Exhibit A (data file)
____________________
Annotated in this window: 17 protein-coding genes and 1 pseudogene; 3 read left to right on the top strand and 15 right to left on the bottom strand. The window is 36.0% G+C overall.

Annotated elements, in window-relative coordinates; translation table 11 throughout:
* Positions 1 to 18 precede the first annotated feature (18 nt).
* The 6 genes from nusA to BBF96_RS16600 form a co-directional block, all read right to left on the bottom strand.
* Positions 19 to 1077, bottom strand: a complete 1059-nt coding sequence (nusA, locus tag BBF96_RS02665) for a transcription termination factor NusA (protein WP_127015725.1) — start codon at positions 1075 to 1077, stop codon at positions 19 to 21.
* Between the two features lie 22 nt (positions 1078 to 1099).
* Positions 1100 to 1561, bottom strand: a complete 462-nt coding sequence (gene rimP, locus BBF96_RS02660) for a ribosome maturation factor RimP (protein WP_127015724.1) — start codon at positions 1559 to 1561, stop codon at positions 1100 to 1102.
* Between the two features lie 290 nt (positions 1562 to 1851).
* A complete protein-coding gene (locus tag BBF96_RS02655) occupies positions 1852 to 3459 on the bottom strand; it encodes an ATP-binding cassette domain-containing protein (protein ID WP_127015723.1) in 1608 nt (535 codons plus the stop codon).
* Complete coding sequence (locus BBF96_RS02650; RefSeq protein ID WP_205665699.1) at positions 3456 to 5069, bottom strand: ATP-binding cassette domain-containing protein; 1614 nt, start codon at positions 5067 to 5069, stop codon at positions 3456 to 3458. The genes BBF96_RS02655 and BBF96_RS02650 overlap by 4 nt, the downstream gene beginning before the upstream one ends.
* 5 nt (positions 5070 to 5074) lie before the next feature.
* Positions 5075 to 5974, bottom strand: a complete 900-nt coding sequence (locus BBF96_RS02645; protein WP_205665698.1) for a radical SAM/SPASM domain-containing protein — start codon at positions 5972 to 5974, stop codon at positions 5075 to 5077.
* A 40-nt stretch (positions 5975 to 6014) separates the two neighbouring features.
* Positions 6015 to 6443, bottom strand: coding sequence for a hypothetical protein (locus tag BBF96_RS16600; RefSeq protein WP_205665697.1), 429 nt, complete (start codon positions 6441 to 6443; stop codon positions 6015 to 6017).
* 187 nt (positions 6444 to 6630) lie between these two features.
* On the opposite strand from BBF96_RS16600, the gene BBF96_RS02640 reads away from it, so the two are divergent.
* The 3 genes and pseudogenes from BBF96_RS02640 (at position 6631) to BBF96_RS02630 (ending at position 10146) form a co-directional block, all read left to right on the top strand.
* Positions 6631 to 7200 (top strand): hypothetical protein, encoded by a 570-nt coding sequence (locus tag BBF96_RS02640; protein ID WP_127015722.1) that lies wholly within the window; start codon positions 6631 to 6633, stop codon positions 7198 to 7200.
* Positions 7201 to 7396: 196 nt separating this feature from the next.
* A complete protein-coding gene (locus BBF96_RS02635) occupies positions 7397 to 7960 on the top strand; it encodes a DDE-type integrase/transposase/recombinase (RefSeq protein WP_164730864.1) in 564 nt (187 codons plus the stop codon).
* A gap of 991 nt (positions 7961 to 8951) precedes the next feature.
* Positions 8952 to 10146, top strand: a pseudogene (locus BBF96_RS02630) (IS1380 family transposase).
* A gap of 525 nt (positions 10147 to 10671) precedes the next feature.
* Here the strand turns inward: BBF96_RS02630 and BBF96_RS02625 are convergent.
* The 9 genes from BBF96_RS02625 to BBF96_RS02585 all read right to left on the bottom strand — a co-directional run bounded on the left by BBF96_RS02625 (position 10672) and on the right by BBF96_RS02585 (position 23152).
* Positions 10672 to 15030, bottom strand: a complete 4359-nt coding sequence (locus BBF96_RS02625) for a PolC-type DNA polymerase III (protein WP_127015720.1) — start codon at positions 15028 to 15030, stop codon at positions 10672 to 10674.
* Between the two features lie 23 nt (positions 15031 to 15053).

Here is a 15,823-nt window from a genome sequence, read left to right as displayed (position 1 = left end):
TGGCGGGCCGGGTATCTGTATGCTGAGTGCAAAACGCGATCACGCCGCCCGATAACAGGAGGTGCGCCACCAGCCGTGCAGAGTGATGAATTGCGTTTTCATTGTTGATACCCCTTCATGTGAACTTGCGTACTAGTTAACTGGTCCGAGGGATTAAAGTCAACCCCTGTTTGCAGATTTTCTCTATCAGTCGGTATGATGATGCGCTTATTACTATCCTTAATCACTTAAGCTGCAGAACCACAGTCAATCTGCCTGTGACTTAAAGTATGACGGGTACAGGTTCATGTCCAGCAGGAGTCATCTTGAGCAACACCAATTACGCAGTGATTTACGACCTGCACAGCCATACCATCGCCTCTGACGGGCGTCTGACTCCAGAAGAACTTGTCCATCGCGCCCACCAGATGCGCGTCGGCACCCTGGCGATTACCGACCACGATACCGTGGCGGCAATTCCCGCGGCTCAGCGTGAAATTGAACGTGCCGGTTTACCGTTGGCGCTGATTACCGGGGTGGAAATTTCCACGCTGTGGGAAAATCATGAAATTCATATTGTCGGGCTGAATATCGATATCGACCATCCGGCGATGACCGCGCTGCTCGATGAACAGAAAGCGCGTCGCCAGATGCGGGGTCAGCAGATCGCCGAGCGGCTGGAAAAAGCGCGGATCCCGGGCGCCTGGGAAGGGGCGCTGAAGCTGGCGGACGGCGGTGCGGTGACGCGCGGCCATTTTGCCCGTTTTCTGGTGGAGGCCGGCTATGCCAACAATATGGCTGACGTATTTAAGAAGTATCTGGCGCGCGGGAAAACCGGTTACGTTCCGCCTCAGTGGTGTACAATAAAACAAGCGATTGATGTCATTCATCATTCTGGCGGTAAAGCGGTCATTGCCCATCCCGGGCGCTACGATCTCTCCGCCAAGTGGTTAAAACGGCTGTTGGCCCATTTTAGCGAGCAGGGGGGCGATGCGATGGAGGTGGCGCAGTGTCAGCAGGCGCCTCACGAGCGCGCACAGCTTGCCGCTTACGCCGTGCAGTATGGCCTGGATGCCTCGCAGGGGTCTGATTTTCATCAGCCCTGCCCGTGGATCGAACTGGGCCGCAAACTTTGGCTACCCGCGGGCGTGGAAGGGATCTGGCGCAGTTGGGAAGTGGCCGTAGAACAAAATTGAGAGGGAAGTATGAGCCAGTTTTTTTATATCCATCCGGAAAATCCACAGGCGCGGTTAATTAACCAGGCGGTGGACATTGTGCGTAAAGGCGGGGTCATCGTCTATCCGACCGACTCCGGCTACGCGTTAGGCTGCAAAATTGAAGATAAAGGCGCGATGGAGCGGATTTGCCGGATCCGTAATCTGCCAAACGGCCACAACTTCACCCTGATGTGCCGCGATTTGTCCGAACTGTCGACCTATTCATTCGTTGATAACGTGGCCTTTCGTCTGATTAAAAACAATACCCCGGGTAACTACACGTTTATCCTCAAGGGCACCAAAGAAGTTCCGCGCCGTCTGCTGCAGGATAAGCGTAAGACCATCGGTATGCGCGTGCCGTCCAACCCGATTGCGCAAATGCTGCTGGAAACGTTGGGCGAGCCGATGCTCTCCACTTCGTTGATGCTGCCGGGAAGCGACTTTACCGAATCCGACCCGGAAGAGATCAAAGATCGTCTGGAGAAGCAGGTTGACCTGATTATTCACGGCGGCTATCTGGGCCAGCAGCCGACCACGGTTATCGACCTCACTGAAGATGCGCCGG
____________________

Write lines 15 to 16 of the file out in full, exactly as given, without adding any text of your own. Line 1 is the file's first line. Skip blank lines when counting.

* 187 nt (positions 6444 to 6630) lie between these two features.
* On the opposite strand from BBF96_RS16600, the gene BBF96_RS02640 reads away from it, so the two are divergent.